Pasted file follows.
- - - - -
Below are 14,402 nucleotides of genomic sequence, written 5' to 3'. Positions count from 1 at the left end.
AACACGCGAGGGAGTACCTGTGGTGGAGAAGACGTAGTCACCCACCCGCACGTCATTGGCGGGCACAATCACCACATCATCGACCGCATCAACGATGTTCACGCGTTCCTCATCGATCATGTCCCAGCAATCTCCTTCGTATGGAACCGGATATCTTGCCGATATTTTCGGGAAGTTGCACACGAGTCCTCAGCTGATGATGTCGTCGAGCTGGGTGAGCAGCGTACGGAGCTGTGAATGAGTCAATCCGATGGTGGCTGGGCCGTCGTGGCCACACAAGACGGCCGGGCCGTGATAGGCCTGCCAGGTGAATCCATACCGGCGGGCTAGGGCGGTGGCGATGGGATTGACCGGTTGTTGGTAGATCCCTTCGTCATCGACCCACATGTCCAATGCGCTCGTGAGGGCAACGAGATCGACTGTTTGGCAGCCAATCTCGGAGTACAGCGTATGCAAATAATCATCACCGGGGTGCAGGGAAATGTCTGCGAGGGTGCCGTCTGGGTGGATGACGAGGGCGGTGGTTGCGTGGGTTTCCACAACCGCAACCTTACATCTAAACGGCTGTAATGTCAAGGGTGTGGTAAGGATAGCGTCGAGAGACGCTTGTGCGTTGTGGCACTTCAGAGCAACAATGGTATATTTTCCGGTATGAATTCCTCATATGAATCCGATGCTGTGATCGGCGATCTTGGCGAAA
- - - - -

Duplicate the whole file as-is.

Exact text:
Below are 14,402 nucleotides of genomic sequence, written 5' to 3'. Positions count from 1 at the left end.
AACACGCGAGGGAGTACCTGTGGTGGAGAAGACGTAGTCACCCACCCGCACGTCATTGGCGGGCACAATCACCACATCATCGACCGCATCAACGATGTTCACGCGTTCCTCATCGATCATGTCCCAGCAATCTCCTTCGTATGGAACCGGATATCTTGCCGATATTTTCGGGAAGTTGCACACGAGTCCTCAGCTGATGATGTCGTCGAGCTGGGTGAGCAGCGTACGGAGCTGTGAATGAGTCAATCCGATGGTGGCTGGGCCGTCGTGGCCACACAAGACGGCCGGGCCGTGATAGGCCTGCCAGGTGAATCCATACCGGCGGGCTAGGGCGGTGGCGATGGGATTGACCGGTTGTTGGTAGATCCCTTCGTCATCGACCCACATGTCCAATGCGCTCGTGAGGGCAACGAGATCGACTGTTTGGCAGCCAATCTCGGAGTACAGCGTATGCAAATAATCATCACCGGGGTGCAGGGAAATGTCTGCGAGGGTGCCGTCTGGGTGGATGACGAGGGCGGTGGTTGCGTGGGTTTCCACAACCGCAACCTTACATCTAAACGGCTGTAATGTCAAGGGTGTGGTAAGGATAGCGTCGAGAGACGCTTGTGCGTTGTGGCACTTCAGAGCAACAATGGTATATTTTCCGGTATGAATTCCTCATATGAATCCGATGCTGTGATCGGCGATCTTGGCGAAA